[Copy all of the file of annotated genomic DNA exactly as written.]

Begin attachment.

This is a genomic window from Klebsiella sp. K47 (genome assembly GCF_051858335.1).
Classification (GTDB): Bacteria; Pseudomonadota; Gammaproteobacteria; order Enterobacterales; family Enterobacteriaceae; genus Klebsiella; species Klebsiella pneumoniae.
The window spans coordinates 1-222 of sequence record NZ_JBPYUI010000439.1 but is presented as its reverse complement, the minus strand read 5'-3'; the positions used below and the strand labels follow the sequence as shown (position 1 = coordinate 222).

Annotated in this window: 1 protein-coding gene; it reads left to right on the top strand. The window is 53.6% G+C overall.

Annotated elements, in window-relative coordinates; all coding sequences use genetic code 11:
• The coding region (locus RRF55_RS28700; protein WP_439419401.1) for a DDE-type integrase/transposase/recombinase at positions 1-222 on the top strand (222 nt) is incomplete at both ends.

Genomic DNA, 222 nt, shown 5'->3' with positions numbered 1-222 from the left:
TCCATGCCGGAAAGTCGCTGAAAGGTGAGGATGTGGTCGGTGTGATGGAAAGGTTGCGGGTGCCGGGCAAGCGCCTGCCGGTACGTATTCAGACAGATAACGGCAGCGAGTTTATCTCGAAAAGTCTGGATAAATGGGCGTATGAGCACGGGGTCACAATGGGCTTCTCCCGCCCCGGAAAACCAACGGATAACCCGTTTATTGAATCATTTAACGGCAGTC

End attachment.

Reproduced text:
This is a genomic window from Klebsiella sp. K47 (genome assembly GCF_051858335.1).
Classification (GTDB): Bacteria; Pseudomonadota; Gammaproteobacteria; order Enterobacterales; family Enterobacteriaceae; genus Klebsiella; species Klebsiella pneumoniae.
The window spans coordinates 1-222 of sequence record NZ_JBPYUI010000439.1 but is presented as its reverse complement, the minus strand read 5'-3'; the positions used below and the strand labels follow the sequence as shown (position 1 = coordinate 222).

Annotated in this window: 1 protein-coding gene; it reads left to right on the top strand. The window is 53.6% G+C overall.

Annotated elements, in window-relative coordinates; all coding sequences use genetic code 11:
• The coding region (locus RRF55_RS28700; protein WP_439419401.1) for a DDE-type integrase/transposase/recombinase at positions 1-222 on the top strand (222 nt) is incomplete at both ends.

Genomic DNA, 222 nt, shown 5'->3' with positions numbered 1-222 from the left:
TCCATGCCGGAAAGTCGCTGAAAGGTGAGGATGTGGTCGGTGTGATGGAAAGGTTGCGGGTGCCGGGCAAGCGCCTGCCGGTACGTATTCAGACAGATAACGGCAGCGAGTTTATCTCGAAAAGTCTGGATAAATGGGCGTATGAGCACGGGGTCACAATGGGCTTCTCCCGCCCCGGAAAACCAACGGATAACCCGTTTATTGAATCATTTAACGGCAGTC